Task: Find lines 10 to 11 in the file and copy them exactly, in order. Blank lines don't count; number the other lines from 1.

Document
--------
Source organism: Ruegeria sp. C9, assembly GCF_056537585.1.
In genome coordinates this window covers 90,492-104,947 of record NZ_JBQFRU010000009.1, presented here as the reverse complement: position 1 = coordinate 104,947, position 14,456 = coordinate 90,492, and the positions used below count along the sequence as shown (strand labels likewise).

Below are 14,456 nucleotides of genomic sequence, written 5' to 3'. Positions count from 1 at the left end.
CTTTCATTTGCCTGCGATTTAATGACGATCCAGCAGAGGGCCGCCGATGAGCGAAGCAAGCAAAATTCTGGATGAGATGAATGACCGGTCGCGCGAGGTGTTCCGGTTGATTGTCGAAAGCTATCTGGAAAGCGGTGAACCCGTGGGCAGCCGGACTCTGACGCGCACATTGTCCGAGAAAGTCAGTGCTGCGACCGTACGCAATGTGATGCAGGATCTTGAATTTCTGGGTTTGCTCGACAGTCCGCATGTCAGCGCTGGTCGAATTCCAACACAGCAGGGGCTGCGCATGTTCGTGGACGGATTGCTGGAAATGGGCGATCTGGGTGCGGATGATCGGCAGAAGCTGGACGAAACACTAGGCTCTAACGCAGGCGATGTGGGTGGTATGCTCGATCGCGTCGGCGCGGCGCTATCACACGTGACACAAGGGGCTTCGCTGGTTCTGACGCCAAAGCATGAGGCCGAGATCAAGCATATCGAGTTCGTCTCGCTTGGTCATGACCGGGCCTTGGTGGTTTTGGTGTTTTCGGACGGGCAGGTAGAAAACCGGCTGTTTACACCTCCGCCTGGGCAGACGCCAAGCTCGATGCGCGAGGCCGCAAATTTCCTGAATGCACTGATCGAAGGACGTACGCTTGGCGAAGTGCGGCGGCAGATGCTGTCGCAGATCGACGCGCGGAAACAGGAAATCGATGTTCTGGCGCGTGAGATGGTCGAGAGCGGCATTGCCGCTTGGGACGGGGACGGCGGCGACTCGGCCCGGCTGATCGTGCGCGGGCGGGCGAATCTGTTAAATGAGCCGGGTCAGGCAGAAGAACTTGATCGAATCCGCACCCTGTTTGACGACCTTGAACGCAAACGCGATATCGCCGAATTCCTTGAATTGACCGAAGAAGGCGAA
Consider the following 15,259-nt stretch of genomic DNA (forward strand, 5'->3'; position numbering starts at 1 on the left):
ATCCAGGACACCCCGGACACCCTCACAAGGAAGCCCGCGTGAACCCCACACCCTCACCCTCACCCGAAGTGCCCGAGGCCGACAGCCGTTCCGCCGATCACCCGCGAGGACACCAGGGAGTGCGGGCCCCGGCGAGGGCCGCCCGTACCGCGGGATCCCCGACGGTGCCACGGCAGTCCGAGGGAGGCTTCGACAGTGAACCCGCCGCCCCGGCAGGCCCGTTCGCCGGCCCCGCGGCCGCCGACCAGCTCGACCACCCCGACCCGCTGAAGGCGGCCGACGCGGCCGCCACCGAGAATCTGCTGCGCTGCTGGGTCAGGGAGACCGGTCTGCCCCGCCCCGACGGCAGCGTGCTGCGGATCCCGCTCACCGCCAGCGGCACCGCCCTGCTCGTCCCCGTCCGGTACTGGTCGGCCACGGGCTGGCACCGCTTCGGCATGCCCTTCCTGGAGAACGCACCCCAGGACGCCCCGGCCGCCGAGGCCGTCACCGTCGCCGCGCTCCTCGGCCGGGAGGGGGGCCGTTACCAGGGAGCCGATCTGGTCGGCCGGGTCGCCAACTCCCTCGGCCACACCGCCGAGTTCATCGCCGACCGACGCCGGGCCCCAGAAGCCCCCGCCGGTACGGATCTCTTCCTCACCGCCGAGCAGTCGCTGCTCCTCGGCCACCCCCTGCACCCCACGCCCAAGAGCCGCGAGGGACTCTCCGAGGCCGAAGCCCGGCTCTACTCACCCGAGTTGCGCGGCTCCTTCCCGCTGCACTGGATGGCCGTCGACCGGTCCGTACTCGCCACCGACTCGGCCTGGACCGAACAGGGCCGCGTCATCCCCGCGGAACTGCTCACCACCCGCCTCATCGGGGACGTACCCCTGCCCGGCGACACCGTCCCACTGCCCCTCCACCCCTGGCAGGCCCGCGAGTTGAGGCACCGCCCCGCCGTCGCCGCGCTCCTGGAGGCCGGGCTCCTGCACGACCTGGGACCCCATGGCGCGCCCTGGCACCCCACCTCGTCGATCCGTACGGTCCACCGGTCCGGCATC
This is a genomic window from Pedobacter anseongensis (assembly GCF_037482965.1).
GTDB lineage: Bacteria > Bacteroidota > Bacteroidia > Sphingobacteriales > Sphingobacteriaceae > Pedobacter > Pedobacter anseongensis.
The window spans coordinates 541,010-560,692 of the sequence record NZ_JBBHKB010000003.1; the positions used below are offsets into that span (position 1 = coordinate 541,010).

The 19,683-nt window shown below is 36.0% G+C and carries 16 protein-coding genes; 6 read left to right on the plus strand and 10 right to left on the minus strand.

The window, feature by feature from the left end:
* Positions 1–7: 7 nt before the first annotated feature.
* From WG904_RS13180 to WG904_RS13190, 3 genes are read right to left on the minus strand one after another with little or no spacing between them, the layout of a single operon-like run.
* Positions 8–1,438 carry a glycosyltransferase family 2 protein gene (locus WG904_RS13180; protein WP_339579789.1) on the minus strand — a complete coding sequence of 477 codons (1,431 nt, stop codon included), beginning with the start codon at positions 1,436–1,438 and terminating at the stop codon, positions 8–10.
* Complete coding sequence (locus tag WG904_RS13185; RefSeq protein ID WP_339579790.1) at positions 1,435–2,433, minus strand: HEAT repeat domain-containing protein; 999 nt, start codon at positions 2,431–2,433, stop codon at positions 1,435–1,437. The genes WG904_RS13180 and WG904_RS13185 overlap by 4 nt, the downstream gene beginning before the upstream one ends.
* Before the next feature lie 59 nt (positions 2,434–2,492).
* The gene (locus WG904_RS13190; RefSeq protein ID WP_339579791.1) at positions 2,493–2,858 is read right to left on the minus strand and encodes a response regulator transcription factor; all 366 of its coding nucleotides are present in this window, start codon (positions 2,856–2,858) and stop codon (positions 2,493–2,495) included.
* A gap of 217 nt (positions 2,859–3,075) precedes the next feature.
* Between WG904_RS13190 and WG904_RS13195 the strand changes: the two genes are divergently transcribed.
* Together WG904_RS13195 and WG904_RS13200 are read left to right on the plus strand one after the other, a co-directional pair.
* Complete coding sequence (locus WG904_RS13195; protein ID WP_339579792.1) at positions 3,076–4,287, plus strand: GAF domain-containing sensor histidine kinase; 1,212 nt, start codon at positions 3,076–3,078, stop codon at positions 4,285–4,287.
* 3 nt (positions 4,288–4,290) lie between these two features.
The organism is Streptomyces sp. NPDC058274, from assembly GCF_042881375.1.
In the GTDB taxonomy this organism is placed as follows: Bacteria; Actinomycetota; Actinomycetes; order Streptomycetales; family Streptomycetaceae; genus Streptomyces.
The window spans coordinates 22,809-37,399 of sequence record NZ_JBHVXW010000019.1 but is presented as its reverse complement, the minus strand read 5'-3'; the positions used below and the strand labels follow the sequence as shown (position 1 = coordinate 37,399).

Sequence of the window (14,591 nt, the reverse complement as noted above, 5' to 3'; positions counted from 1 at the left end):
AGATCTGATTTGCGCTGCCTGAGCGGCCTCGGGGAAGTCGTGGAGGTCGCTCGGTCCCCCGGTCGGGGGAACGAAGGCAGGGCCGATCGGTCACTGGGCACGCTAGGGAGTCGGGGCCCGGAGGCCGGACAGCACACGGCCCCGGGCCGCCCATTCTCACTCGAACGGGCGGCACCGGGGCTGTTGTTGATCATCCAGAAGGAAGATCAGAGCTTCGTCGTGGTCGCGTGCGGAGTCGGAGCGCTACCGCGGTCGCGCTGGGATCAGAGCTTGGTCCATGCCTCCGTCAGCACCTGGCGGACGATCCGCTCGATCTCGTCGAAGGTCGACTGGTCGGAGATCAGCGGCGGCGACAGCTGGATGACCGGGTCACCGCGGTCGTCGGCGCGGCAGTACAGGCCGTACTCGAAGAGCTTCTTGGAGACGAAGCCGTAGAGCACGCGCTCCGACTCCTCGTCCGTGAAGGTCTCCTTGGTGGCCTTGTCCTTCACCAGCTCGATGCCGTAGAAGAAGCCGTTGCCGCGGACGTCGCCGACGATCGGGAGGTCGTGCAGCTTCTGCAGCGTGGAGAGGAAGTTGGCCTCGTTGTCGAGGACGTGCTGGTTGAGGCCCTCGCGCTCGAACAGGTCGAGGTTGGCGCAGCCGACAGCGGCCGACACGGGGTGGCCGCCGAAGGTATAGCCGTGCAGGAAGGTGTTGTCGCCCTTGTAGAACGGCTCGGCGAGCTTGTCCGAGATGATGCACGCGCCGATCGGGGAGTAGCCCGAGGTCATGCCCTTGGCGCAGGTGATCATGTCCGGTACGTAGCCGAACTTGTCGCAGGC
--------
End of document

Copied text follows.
The 19,683-nt window shown below is 36.0% G+C and carries 16 protein-coding genes; 6 read left to right on the plus strand and 10 right to left on the minus strand.

The window, feature by feature from the left end: